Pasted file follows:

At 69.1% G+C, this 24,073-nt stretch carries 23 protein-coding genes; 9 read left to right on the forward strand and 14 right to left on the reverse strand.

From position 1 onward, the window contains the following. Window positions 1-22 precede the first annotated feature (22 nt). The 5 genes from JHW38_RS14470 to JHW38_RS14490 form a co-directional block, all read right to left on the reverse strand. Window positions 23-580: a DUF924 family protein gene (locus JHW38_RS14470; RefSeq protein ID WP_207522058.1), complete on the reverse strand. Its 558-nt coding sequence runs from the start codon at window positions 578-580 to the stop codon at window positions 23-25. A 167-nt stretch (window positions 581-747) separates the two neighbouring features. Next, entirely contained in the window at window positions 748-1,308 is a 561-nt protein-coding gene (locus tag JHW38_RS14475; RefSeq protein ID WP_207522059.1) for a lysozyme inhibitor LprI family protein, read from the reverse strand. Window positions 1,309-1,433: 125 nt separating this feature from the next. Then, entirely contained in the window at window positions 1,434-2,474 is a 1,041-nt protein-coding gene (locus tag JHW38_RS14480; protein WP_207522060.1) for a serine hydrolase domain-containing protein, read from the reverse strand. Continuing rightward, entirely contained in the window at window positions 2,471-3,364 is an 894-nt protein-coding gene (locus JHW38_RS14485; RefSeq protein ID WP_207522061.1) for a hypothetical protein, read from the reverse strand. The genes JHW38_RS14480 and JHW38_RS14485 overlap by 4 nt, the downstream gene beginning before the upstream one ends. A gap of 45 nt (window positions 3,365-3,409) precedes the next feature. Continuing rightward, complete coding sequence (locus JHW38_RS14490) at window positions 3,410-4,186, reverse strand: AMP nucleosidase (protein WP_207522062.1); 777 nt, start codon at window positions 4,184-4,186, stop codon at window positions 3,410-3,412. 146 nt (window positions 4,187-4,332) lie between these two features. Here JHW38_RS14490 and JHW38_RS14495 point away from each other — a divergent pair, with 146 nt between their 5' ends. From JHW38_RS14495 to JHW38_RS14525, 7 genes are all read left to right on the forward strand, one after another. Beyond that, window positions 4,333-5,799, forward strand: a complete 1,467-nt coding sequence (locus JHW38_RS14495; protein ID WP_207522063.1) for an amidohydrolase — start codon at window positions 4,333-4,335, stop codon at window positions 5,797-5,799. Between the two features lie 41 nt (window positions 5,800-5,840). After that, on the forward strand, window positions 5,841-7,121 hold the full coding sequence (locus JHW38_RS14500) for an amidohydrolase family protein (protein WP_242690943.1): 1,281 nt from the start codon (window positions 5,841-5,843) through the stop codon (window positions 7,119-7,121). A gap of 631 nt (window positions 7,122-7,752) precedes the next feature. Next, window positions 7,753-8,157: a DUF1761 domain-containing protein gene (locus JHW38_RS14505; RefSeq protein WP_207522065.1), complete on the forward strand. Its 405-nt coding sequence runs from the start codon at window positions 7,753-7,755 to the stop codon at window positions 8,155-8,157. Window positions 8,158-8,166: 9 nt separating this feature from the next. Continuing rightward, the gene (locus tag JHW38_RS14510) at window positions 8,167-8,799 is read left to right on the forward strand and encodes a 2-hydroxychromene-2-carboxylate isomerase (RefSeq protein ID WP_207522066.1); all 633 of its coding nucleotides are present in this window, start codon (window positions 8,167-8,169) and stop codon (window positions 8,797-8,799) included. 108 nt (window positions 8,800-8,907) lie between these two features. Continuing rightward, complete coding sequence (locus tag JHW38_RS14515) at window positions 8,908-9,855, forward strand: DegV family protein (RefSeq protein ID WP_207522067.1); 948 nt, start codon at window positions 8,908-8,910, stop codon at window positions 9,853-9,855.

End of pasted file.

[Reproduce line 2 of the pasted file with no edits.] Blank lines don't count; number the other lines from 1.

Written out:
From position 1 onward, the window contains the following. Window positions 1-22 precede the first annotated feature (22 nt). The 5 genes from JHW38_RS14470 to JHW38_RS14490 form a co-directional block, all read right to left on the reverse strand. Window positions 23-580: a DUF924 family protein gene (locus JHW38_RS14470; RefSeq protein ID WP_207522058.1), complete on the reverse strand. Its 558-nt coding sequence runs from the start codon at window positions 578-580 to the stop codon at window positions 23-25. A 167-nt stretch (window positions 581-747) separates the two neighbouring features. Next, entirely contained in the window at window positions 748-1,308 is a 561-nt protein-coding gene (locus tag JHW38_RS14475; RefSeq protein ID WP_207522059.1) for a lysozyme inhibitor LprI family protein, read from the reverse strand. Window positions 1,309-1,433: 125 nt separating this feature from the next. Then, entirely contained in the window at window positions 1,434-2,474 is a 1,041-nt protein-coding gene (locus tag JHW38_RS14480; protein WP_207522060.1) for a serine hydrolase domain-containing protein, read from the reverse strand. Continuing rightward, entirely contained in the window at window positions 2,471-3,364 is an 894-nt protein-coding gene (locus JHW38_RS14485; RefSeq protein ID WP_207522061.1) for a hypothetical protein, read from the reverse strand. The genes JHW38_RS14480 and JHW38_RS14485 overlap by 4 nt, the downstream gene beginning before the upstream one ends. A gap of 45 nt (window positions 3,365-3,409) precedes the next feature. Continuing rightward, complete coding sequence (locus JHW38_RS14490) at window positions 3,410-4,186, reverse strand: AMP nucleosidase (protein WP_207522062.1); 777 nt, start codon at window positions 4,184-4,186, stop codon at window positions 3,410-3,412. 146 nt (window positions 4,187-4,332) lie between these two features. Here JHW38_RS14490 and JHW38_RS14495 point away from each other — a divergent pair, with 146 nt between their 5' ends. From JHW38_RS14495 to JHW38_RS14525, 7 genes are all read left to right on the forward strand, one after another. Beyond that, window positions 4,333-5,799, forward strand: a complete 1,467-nt coding sequence (locus JHW38_RS14495; protein ID WP_207522063.1) for an amidohydrolase — start codon at window positions 4,333-4,335, stop codon at window positions 5,797-5,799. Between the two features lie 41 nt (window positions 5,800-5,840). After that, on the forward strand, window positions 5,841-7,121 hold the full coding sequence (locus JHW38_RS14500) for an amidohydrolase family protein (protein WP_242690943.1): 1,281 nt from the start codon (window positions 5,841-5,843) through the stop codon (window positions 7,119-7,121). A gap of 631 nt (window positions 7,122-7,752) precedes the next feature. Next, window positions 7,753-8,157: a DUF1761 domain-containing protein gene (locus JHW38_RS14505; RefSeq protein WP_207522065.1), complete on the forward strand. Its 405-nt coding sequence runs from the start codon at window positions 7,753-7,755 to the stop codon at window positions 8,155-8,157. Window positions 8,158-8,166: 9 nt separating this feature from the next. Continuing rightward, the gene (locus tag JHW38_RS14510) at window positions 8,167-8,799 is read left to right on the forward strand and encodes a 2-hydroxychromene-2-carboxylate isomerase (RefSeq protein ID WP_207522066.1); all 633 of its coding nucleotides are present in this window, start codon (window positions 8,167-8,169) and stop codon (window positions 8,797-8,799) included. 108 nt (window positions 8,800-8,907) lie between these two features. Continuing rightward, complete coding sequence (locus tag JHW38_RS14515) at window positions 8,908-9,855, forward strand: DegV family protein (RefSeq protein ID WP_207522067.1); 948 nt, start codon at window positions 8,908-8,910, stop codon at window positions 9,853-9,855.